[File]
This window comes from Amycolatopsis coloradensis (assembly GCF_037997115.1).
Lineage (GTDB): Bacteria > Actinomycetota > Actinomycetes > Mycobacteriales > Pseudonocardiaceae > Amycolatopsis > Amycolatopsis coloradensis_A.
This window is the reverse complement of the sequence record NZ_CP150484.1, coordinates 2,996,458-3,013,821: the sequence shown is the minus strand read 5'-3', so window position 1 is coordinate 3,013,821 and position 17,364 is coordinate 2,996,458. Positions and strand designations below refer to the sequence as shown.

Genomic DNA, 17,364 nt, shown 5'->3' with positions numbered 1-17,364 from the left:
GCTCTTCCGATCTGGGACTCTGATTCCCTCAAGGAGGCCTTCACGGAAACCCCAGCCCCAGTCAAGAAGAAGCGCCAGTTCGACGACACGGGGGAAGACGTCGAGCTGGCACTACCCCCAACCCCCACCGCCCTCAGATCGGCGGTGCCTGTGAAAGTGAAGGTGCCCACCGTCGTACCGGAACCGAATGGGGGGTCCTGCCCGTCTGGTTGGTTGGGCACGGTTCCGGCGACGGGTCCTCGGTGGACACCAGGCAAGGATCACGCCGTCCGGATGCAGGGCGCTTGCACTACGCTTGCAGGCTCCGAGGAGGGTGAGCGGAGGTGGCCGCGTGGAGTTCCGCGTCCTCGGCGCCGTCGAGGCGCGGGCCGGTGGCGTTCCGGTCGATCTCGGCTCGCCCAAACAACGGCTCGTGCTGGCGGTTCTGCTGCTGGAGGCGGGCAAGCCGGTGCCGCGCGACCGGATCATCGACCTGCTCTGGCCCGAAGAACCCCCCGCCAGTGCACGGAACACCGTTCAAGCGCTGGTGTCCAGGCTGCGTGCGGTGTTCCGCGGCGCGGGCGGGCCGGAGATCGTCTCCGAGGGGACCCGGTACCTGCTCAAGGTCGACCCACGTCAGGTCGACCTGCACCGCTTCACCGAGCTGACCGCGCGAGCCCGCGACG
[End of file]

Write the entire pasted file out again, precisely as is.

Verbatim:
This window comes from Amycolatopsis coloradensis (assembly GCF_037997115.1).
Lineage (GTDB): Bacteria > Actinomycetota > Actinomycetes > Mycobacteriales > Pseudonocardiaceae > Amycolatopsis > Amycolatopsis coloradensis_A.
This window is the reverse complement of the sequence record NZ_CP150484.1, coordinates 2,996,458-3,013,821: the sequence shown is the minus strand read 5'-3', so window position 1 is coordinate 3,013,821 and position 17,364 is coordinate 2,996,458. Positions and strand designations below refer to the sequence as shown.

Genomic DNA, 17,364 nt, shown 5'->3' with positions numbered 1-17,364 from the left:
GCTCTTCCGATCTGGGACTCTGATTCCCTCAAGGAGGCCTTCACGGAAACCCCAGCCCCAGTCAAGAAGAAGCGCCAGTTCGACGACACGGGGGAAGACGTCGAGCTGGCACTACCCCCAACCCCCACCGCCCTCAGATCGGCGGTGCCTGTGAAAGTGAAGGTGCCCACCGTCGTACCGGAACCGAATGGGGGGTCCTGCCCGTCTGGTTGGTTGGGCACGGTTCCGGCGACGGGTCCTCGGTGGACACCAGGCAAGGATCACGCCGTCCGGATGCAGGGCGCTTGCACTACGCTTGCAGGCTCCGAGGAGGGTGAGCGGAGGTGGCCGCGTGGAGTTCCGCGTCCTCGGCGCCGTCGAGGCGCGGGCCGGTGGCGTTCCGGTCGATCTCGGCTCGCCCAAACAACGGCTCGTGCTGGCGGTTCTGCTGCTGGAGGCGGGCAAGCCGGTGCCGCGCGACCGGATCATCGACCTGCTCTGGCCCGAAGAACCCCCCGCCAGTGCACGGAACACCGTTCAAGCGCTGGTGTCCAGGCTGCGTGCGGTGTTCCGCGGCGCGGGCGGGCCGGAGATCGTCTCCGAGGGGACCCGGTACCTGCTCAAGGTCGACCCACGTCAGGTCGACCTGCACCGCTTCACCGAGCTGACCGCGCGAGCCCGCGACG